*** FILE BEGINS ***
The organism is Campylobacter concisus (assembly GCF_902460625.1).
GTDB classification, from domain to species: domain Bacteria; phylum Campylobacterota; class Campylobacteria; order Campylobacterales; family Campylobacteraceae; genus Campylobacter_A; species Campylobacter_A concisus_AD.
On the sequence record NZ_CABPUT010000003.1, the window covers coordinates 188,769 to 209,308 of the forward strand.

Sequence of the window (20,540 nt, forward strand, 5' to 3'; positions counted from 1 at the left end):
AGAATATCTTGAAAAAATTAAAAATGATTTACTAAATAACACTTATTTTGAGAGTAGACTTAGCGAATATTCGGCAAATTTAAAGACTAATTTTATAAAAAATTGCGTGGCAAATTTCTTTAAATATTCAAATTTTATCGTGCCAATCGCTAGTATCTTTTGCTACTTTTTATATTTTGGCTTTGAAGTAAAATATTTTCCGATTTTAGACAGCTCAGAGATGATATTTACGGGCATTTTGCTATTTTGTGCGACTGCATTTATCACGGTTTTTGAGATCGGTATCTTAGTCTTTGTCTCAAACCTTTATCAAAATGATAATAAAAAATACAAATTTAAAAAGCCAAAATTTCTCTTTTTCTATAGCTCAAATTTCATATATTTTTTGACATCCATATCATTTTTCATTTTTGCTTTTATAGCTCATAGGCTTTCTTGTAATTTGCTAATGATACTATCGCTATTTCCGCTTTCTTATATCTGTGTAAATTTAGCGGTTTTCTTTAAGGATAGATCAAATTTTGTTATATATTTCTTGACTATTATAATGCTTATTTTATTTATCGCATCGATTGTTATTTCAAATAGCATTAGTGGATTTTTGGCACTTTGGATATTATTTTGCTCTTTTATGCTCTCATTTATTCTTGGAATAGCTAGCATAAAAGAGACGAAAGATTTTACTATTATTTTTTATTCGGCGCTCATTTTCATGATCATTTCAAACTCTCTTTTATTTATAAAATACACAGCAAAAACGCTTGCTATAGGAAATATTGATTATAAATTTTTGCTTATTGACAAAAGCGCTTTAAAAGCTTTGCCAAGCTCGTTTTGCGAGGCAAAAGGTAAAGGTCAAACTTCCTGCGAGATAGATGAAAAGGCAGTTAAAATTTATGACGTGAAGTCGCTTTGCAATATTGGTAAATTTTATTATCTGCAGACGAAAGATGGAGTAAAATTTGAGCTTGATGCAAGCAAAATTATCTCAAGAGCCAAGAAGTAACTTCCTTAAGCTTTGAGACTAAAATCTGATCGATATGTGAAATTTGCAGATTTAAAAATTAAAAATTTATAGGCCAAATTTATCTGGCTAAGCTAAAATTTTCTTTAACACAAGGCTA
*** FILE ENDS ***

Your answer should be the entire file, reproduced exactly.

The organism is Campylobacter concisus (assembly GCF_902460625.1).
GTDB classification, from domain to species: domain Bacteria; phylum Campylobacterota; class Campylobacteria; order Campylobacterales; family Campylobacteraceae; genus Campylobacter_A; species Campylobacter_A concisus_AD.
On the sequence record NZ_CABPUT010000003.1, the window covers coordinates 188,769 to 209,308 of the forward strand.

Sequence of the window (20,540 nt, forward strand, 5' to 3'; positions counted from 1 at the left end):
AGAATATCTTGAAAAAATTAAAAATGATTTACTAAATAACACTTATTTTGAGAGTAGACTTAGCGAATATTCGGCAAATTTAAAGACTAATTTTATAAAAAATTGCGTGGCAAATTTCTTTAAATATTCAAATTTTATCGTGCCAATCGCTAGTATCTTTTGCTACTTTTTATATTTTGGCTTTGAAGTAAAATATTTTCCGATTTTAGACAGCTCAGAGATGATATTTACGGGCATTTTGCTATTTTGTGCGACTGCATTTATCACGGTTTTTGAGATCGGTATCTTAGTCTTTGTCTCAAACCTTTATCAAAATGATAATAAAAAATACAAATTTAAAAAGCCAAAATTTCTCTTTTTCTATAGCTCAAATTTCATATATTTTTTGACATCCATATCATTTTTCATTTTTGCTTTTATAGCTCATAGGCTTTCTTGTAATTTGCTAATGATACTATCGCTATTTCCGCTTTCTTATATCTGTGTAAATTTAGCGGTTTTCTTTAAGGATAGATCAAATTTTGTTATATATTTCTTGACTATTATAATGCTTATTTTATTTATCGCATCGATTGTTATTTCAAATAGCATTAGTGGATTTTTGGCACTTTGGATATTATTTTGCTCTTTTATGCTCTCATTTATTCTTGGAATAGCTAGCATAAAAGAGACGAAAGATTTTACTATTATTTTTTATTCGGCGCTCATTTTCATGATCATTTCAAACTCTCTTTTATTTATAAAATACACAGCAAAAACGCTTGCTATAGGAAATATTGATTATAAATTTTTGCTTATTGACAAAAGCGCTTTAAAAGCTTTGCCAAGCTCGTTTTGCGAGGCAAAAGGTAAAGGTCAAACTTCCTGCGAGATAGATGAAAAGGCAGTTAAAATTTATGACGTGAAGTCGCTTTGCAATATTGGTAAATTTTATTATCTGCAGACGAAAGATGGAGTAAAATTTGAGCTTGATGCAAGCAAAATTATCTCAAGAGCCAAGAAGTAACTTCCTTAAGCTTTGAGACTAAAATCTGATCGATATGTGAAATTTGCAGATTTAAAAATTAAAAATTTATAGGCCAAATTTATCTGGCTAAGCTAAAATTTTCTTTAACACAAGGCTA